Dear Senator Monning,
We support your bill, SB 994, which will give consumers the right to access and share the information from their cars.
Who owns our vehicles? The answer used to be obvious. Now, with electronics integrated into just about everything we buy, the answer has changed. We live in a digital age, and the products that we buy are complex. Copyright is impacting more people than ever before because the line between hardware and software, physical and digital has blurred.
Using, repairing, and modifying modern products requires access to information: code, service manuals, error codes, and diagnostic tools. Modern cars are part horsepower, part high-powered computer. Silicon permeates and powers almost everything we own.
SB 994 is a property rights issue. Who has the right to the data from our vehicles?
Current law is biased against vehicle owners, turning regular people — like students, researchers, and small repair business owners — into criminals. Fortune 500 telecom manufacturer Avaya, for example, is known for suing service companies, accusing them of violating copyright for simply logging in to their customer’s phone systems. With modern telematic systems, we expect automotive manufacturers to use the same techniques to prevent independent management and service of automobiles.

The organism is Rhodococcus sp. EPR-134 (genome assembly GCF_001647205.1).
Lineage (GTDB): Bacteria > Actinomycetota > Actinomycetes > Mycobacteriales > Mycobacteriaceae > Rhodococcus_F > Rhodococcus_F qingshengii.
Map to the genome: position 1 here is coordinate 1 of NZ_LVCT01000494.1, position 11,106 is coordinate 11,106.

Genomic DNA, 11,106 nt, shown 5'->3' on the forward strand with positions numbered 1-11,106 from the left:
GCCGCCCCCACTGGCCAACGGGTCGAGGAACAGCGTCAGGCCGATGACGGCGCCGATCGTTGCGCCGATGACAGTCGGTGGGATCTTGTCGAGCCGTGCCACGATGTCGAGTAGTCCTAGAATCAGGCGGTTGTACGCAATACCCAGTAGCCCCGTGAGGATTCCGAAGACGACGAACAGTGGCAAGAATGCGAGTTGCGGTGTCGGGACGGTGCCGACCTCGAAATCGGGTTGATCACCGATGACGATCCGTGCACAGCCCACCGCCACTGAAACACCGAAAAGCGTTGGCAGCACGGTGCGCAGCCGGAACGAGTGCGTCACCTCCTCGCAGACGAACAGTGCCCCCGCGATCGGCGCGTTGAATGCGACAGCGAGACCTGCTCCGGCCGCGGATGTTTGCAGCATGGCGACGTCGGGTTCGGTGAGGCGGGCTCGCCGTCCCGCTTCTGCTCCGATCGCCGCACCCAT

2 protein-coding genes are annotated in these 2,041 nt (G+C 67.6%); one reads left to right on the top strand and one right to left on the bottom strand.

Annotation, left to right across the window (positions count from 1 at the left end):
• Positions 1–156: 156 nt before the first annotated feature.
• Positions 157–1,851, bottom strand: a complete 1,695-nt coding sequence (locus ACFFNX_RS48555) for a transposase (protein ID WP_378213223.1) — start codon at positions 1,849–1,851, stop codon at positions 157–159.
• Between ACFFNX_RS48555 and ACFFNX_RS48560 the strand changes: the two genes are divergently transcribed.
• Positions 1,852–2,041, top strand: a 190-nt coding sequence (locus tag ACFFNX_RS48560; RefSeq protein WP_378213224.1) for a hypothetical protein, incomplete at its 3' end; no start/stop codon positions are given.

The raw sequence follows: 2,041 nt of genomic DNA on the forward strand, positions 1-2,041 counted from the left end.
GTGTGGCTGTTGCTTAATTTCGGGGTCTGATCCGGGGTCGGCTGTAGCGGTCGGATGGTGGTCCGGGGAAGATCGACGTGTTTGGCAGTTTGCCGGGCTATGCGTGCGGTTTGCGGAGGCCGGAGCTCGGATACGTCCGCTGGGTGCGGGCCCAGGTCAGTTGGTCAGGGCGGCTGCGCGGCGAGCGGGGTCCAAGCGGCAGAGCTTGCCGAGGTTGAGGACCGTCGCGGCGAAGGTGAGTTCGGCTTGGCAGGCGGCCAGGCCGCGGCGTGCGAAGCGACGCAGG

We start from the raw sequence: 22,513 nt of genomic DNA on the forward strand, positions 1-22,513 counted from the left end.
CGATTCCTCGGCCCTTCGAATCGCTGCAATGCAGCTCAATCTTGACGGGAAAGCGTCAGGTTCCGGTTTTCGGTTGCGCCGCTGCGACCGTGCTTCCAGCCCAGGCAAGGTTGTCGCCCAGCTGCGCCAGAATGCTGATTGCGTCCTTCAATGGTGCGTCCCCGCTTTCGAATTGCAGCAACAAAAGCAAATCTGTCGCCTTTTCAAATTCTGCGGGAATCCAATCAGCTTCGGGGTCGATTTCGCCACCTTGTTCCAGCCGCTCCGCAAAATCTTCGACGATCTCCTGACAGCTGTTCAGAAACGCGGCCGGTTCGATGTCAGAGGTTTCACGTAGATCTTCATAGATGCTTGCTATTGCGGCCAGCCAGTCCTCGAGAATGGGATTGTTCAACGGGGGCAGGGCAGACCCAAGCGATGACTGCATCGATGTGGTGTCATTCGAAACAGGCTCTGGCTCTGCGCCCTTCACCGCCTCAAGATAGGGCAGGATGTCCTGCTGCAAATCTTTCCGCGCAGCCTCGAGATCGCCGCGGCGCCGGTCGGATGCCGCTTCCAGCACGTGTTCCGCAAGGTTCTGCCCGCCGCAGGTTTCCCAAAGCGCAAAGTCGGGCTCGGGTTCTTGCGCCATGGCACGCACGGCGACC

Independent repair shops and software developers can only innovate around open products. The process to create new repair services and apps for vehicles is only possible if the design is open and supports new ideas, products, and markets. Unfortunately, the automotive manufacturer’s approach to telematics has been anything but transparent.
Our industry, and the members that we serve, need to be able to access vehicle owners’ information. Car owners’ data should be used to serve more than the narrow commercial interests of a few large corporations.
If this information was available, then governments, researchers, and software startups would be able to innovate with it. They could come up with new solutions for fuel efficiency, build pro-active repair apps to help people maintain their vehicles more effectively, and report emissions information to their mechanics. Imagine if consumers had the information that their emissions were spiking, they could proactively get it fixed rather than waiting for a smog check, for example. Innovative companies could develop monitoring applications for fleets of vehicles.
Open data breeds innovation. While we believe that some improvements could be made to the current bill to expand it beyond automobiles, guarantee independent repair shops right to service vehicles, and ensure application developers ability to innovate, we wholeheartedly support the concept and your work in this area.
Guaranteeing access to vehicle information will benefit local innovators, consumers, and the environment.